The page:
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The White House advisor's family real estate company Kushner Companies was fined over $200,000 by regulators in New York City earlier this year following an investigation into allegations that the firm falsified documents to get around local tenants' rights laws.
Jared Kushner paid little to no federal income tax between 2009 and 2016 by using a well-known tax-minimizing maneuver, the New York Times reports, citing the Trump son-in-law's tax bills.
According to the newspaper, Kushner's tax maneuver, which involved the use of depreciation, a tool often used by real estate moguls which allowed him to dramatically reduce his total taxable income, did not technically appear to break the law. It is a common strategy which is almost never audited, tax professionals speaking to the newspaper said.
The Times said it obtained over 40 pages of documents, including details on Kushner's earnings, business deals, expenses and borrowing between 2009 and 2016, as well as details on his personal federal tax filings.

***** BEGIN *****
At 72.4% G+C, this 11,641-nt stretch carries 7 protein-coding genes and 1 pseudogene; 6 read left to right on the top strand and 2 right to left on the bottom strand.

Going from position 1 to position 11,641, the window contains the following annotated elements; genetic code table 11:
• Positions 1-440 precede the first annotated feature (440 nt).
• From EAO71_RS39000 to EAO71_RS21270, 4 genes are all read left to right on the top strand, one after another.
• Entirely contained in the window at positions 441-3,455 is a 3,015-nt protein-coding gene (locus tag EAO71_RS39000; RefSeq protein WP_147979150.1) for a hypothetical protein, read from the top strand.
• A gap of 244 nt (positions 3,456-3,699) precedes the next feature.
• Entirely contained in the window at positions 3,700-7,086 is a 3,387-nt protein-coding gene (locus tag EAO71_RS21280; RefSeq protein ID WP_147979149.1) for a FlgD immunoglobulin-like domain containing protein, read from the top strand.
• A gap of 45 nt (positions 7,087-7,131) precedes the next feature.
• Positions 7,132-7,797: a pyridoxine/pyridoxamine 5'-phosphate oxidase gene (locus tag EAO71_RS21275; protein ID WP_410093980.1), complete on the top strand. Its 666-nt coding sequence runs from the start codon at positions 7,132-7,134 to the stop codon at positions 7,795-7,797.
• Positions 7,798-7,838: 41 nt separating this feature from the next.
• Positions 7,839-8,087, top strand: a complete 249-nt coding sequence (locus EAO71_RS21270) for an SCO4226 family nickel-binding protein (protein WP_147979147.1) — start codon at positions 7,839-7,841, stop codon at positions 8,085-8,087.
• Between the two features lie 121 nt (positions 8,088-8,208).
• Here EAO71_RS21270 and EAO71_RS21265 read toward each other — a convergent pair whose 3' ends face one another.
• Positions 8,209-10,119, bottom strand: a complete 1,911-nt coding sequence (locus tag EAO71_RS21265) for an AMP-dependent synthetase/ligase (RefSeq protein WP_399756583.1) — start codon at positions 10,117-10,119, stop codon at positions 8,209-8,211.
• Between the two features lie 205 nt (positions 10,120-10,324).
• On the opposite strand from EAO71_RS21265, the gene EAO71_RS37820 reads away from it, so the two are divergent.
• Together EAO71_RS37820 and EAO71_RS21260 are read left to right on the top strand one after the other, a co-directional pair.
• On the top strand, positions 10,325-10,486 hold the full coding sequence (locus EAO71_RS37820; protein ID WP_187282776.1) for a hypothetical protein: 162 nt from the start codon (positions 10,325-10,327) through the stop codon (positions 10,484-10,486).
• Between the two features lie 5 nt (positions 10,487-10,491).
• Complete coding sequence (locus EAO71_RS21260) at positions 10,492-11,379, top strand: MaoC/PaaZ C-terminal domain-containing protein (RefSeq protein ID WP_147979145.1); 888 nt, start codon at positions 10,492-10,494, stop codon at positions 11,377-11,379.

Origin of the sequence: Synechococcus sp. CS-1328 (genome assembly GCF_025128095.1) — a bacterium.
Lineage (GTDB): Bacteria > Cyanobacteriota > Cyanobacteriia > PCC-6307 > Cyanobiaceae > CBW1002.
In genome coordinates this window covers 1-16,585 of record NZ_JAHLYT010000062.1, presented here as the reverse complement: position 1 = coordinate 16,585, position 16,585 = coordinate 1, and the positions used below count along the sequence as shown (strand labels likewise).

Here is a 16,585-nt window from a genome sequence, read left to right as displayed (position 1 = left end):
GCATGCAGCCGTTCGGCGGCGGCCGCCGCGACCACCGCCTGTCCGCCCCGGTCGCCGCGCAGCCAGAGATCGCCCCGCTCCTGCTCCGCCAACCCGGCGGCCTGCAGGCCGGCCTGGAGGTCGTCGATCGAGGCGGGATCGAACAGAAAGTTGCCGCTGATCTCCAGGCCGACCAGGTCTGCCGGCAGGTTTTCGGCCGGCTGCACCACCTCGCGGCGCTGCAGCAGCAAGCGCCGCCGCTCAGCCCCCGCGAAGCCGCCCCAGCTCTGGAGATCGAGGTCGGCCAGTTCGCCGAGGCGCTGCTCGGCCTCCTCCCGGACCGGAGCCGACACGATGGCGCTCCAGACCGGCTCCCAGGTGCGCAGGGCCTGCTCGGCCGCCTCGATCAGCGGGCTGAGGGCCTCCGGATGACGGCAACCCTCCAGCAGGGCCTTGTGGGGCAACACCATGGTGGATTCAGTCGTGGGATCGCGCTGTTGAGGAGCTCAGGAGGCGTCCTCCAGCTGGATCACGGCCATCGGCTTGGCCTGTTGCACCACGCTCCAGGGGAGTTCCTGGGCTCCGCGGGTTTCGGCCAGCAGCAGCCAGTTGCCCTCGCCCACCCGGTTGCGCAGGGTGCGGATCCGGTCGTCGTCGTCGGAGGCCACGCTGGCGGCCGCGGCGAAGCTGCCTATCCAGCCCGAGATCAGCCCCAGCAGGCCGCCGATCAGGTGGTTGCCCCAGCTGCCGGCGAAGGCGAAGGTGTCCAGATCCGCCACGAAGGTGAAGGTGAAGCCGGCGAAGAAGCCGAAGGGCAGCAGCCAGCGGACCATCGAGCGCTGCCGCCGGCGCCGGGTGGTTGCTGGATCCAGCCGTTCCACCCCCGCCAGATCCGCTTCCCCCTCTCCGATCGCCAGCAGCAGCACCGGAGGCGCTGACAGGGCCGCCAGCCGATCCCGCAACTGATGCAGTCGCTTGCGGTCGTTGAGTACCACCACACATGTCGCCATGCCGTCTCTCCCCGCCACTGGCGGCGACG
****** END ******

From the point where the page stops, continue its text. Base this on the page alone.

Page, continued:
Kushner has yet to comment on the report and whether it is accurate.
Kushner, who serves as President Trump's senior advisor on issues ranging from the Israel-Palestine conflict to deals with foreign countries to government IT contractors, veterans affairs and the drug problem, has an estimated net worth of nearly $324 million. Kushner Companies' total taxable sales reportedly amounted to about $2.3 billion between 2009 and 2016.
Kushner Companies, was founded in 1985 by Jared's father Charles Kushner. Jared resigned from his post as the CEO after joining the Trump administration in early 2017.
Earlier this month, the New York Times reported that President Trump and his father Fred Trump had used a variety of tax evasion schemes over the course of several decades, some of them constituting outright fraud. Trump dismissed the report as a "hit piece" and a revamp of an "old, boring" story.
2018.10.13 / 22:33